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Social Media Unites Girls Who Believe They Were Separated at Birth

Facebook has changed the way that many of us live our lives, from our everyday interactions to our ability to keep in touch with friends and family members halfway around the world. We can even connect with people we don't know at all, because we share similar interests in music or movies or just because we look alike. Maybe enough alike to be related. Take the case of Samantha Futerman and Anais Bordier. Futerman is an actress who lives in Los Angeles. Bordier, a French fashion-design student, lives in London.

In February, Futerman received a Facebook message from Bordier. Bordier explained that a friend of hers had seen a video of Futerman and noticed a resemblance between her and Bordier. On her own, Bordier did a little Internet searching and discovered a video where Futerman talks about being adopted, so she decided to ask Futerman where she was born, first prefacing it by telling her not to "freak out."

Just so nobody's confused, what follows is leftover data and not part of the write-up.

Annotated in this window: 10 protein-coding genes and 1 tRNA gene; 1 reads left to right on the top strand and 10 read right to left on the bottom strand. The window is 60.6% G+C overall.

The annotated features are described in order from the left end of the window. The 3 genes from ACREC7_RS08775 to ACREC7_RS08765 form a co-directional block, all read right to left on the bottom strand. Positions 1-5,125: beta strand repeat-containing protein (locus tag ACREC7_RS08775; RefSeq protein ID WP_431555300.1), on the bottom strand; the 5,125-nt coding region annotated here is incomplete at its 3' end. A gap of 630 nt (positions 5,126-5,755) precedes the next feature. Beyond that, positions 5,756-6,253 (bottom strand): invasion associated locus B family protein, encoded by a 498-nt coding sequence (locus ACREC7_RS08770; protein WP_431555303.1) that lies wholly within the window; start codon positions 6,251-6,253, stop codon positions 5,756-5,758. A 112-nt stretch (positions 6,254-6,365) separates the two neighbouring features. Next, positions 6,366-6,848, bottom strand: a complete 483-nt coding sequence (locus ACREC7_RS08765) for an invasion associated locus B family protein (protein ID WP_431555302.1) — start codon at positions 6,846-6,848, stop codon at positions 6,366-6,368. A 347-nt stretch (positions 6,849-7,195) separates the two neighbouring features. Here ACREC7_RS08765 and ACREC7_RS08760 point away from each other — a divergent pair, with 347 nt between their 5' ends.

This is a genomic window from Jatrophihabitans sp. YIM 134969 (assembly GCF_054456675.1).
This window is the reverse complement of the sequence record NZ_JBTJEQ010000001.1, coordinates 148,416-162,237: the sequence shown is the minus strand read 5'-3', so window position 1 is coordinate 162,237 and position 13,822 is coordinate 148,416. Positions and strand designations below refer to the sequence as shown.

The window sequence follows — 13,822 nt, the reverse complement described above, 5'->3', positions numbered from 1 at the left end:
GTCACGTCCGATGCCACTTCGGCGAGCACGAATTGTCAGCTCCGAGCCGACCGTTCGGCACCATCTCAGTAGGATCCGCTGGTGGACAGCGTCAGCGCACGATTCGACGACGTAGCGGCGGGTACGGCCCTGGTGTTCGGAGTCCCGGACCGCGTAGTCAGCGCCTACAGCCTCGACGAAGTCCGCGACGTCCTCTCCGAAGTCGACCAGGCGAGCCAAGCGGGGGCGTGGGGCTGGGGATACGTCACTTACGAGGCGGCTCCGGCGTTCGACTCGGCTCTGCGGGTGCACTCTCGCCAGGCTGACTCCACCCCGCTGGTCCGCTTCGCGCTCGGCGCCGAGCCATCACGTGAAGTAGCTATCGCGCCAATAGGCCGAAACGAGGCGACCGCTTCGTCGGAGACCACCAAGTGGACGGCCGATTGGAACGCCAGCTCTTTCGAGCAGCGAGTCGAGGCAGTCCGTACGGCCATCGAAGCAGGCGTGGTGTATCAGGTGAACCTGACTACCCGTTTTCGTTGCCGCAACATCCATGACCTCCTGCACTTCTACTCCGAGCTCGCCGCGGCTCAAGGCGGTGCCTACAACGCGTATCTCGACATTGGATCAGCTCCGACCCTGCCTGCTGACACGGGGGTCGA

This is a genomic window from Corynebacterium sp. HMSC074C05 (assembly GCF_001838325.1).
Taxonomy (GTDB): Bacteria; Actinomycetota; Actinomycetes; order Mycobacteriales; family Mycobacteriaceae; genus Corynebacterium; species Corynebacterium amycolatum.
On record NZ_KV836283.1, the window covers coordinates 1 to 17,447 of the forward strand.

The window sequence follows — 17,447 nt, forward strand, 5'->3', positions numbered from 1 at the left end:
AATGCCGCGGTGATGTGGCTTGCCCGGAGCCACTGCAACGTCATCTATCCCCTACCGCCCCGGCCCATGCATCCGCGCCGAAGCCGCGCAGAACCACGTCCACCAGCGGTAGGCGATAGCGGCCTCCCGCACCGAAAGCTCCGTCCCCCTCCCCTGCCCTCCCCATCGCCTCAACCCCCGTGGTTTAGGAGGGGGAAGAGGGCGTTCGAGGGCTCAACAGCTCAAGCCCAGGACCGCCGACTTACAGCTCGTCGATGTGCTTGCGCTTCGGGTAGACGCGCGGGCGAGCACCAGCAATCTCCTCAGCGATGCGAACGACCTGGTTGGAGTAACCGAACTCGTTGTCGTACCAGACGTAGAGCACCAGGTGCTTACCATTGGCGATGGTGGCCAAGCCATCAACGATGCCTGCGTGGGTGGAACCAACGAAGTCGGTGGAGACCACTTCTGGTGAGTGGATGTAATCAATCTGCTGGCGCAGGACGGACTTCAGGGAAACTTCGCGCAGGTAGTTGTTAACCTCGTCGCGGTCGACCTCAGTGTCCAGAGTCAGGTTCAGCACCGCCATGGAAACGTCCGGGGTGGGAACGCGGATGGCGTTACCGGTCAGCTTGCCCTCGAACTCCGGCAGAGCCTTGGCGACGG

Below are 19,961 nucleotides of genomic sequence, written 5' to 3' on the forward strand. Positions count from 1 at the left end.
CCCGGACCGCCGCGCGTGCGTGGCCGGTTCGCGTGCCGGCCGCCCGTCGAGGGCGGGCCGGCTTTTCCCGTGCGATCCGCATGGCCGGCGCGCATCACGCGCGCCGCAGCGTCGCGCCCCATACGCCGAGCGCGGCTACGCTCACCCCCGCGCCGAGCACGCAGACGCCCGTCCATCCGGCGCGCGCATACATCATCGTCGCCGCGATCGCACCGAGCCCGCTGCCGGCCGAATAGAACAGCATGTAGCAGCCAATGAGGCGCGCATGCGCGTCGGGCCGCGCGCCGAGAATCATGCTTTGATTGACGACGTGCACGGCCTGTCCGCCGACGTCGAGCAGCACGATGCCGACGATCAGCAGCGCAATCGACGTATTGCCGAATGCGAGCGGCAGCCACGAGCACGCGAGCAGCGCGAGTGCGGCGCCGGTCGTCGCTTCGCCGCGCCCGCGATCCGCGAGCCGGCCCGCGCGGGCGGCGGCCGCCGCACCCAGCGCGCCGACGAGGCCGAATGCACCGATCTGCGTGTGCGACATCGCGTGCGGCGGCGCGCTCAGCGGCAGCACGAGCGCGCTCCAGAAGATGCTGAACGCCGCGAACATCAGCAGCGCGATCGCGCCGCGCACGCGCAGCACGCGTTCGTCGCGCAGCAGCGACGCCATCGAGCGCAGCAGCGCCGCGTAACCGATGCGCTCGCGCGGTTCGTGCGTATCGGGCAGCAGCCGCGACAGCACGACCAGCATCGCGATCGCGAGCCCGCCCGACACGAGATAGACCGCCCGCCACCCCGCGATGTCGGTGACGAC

Both girls were born on November 19, 1987, and they were both put into foster care. Both were adopted three months later, but by different families.

Futerman was far from freaked out. Instead, she was excited by the exchange, saying, "I knew I was about to embark on a journey that no one else had ventured before. Through just a Facebook induced interaction, I was positive that this girl was in fact my biological twin sister."

Bordier and Futerman decided to make a documentary about finding each other and have already raised more than $30,000 via their own Kickstarter campaign. The film, which they've named "Twinsters," will contain video diary entries from each girl, Skype conversations, footage of the possible-siblings traveling to meet one another, and of course, the end all, be all -- a DNA test.

Whether the two women are actually sisters has not yet been proven, but boy, what a way to meet. All thanks to Facebook.

[Related: Homeless Man Who Returned Engagement Ring Reunites with Family]

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